skink femaleskink maleskink immature
 skink female                      skink male                       skink immature


Typically, skinks have smooth, shiny, overlapping scales and elongate, cylindrical bodies. Their heads are cone shaped. Femoral pores are absent. The pupil is round, and many species have a large, transparent scale on the lower eyelid that enables them to see even when the lid is closed. In most species the tapering tail is easily broken but can be regenerated. Skinks are generally alert and active diurnal lizards but tend to be secretive, spending much time foraging under leaf litter.

Most skinks are small, usually not exceeding 200 mm (8 in) in total length, but a few species are larger, and the Solomon Islands giant skink, Corucia zebrata, may exceed 600 mm (24 in). This species is unusual in that it is arboreal and has a prehensile tail. Skinks are most frequently striped but may be banded, spotted, or uniformly colored. Males of many species develop broad heads, presumably used in fighting during the breeding season.

The skinks, with about 75 genera and 600 species, are one of the two largest lizard families. They are widespread and are particularly abundant in the great forests of Africa and Indoaustralia. The five-lined skink is a small striped lizard found in the wooded areas of the southeastern United States.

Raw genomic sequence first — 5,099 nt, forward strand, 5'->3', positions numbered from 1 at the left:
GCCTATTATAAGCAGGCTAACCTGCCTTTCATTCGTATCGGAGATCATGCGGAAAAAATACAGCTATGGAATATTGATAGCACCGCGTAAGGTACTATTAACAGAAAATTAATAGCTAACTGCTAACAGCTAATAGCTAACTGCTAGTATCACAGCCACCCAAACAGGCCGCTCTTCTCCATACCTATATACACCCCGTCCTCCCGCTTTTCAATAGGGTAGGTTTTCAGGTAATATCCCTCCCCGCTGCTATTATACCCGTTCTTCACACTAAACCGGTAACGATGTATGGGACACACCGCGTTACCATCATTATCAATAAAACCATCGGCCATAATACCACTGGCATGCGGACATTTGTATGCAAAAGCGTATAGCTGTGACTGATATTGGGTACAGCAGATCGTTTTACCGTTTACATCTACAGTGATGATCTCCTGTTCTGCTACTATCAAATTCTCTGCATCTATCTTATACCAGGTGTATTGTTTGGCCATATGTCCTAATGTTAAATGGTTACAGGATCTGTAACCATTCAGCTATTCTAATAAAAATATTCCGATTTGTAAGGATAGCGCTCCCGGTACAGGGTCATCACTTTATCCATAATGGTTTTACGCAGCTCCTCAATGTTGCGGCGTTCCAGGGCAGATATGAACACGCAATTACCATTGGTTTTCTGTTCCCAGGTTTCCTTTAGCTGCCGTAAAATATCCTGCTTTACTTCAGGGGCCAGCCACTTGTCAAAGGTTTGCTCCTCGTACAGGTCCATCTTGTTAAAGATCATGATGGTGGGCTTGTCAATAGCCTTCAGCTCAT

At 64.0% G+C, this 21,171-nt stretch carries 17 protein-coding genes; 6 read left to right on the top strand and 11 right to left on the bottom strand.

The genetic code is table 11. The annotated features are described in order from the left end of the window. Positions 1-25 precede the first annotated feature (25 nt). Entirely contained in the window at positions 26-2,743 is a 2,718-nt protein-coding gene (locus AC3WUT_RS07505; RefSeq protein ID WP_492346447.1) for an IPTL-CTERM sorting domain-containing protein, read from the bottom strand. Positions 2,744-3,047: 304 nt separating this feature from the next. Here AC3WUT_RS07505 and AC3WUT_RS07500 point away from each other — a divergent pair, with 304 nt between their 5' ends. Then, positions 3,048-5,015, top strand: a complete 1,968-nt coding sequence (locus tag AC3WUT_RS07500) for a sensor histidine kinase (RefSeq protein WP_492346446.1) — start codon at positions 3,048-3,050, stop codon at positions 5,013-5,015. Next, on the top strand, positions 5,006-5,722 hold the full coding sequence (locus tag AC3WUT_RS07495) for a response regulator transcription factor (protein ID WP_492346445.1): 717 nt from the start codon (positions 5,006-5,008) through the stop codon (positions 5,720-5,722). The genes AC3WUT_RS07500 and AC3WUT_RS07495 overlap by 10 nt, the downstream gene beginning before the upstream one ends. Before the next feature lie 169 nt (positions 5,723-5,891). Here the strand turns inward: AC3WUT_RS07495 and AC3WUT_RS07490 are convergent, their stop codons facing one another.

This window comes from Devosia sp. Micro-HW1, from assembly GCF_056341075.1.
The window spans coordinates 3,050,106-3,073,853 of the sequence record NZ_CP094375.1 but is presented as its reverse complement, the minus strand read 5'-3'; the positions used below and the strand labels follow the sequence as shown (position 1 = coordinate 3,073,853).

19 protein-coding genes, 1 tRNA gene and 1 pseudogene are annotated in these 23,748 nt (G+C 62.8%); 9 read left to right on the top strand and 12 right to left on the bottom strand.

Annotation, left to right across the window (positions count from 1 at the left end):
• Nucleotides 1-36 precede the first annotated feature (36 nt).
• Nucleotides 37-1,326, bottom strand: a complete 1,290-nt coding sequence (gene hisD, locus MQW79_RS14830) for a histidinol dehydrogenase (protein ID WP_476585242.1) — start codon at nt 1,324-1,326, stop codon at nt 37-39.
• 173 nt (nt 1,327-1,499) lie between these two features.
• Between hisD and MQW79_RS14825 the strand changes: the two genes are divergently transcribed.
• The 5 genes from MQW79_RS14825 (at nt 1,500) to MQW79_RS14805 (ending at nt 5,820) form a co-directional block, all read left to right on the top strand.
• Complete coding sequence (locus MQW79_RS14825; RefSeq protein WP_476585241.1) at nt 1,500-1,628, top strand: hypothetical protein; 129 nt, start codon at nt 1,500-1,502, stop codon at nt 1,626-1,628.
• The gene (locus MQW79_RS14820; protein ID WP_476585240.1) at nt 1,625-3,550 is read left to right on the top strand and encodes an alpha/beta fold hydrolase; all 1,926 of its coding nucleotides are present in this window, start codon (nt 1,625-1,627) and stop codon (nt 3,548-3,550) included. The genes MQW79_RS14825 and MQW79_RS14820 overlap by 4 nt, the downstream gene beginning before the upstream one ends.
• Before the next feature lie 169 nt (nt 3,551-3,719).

Lizards break their tails (autotomy) when they are confronted by an enemy or roughly handled. This break does not occur between the vertebrae (tail bones) but rather in a zone of weakness in a vertebra itself. These specialized vertebrae can be voluntarily split by muscular contraction; sphincter muscles in the tail stump close off the caudal artery to prevent excessive bleeding. Five-lined skinks have a bright blue tail, at least as juveniles, which serves to draw attention away from more vulnerable parts of the body. If attacked, the bright blue tail wriggles when broken off, catching an enemy's eye as the skink escapes. Although tail autotomy may seem like a drastic measure, in actuality it does the lizard little harm, for a new tail is soon regenerated. The new tail, however, is not identical to the original. Its skeletal support consists of a fibrocartilaginous rod instead of vertebrae; its musculature is nonsegmental; its scales are different in size and form; and its color is usually subdued or otherwise altered. Five lined skinks prefer sheltered areas near woods. They are very secretive and are usually found beneath rocks or logs and underneath tree bark. They rarely bask and burrow readily and rapidly.

Most skinks feed primarily on insects and other arthropods, but some of the larger forms are partially or completely herbivorous (genus Corucia; the Cape Verde skink, Macroscincus cocteay; and the Australian genera Egernia and Tiliqua). Herbivorous skinks have blunter teeth than insectivorous ones, and some species have broad-crowned grinding teeth.

Skinks may be either oviparous or viviparous. Some skinks are notable because the female remains with her eggs for up to 6 weeks, until they hatch.Babies are black with yellow stripes and a bright blue tail. The stripes and tail color fade with age, with adults becoming a dark brown and males having a bright red head resemblign the broad-headed skink.

back to animals                  next animal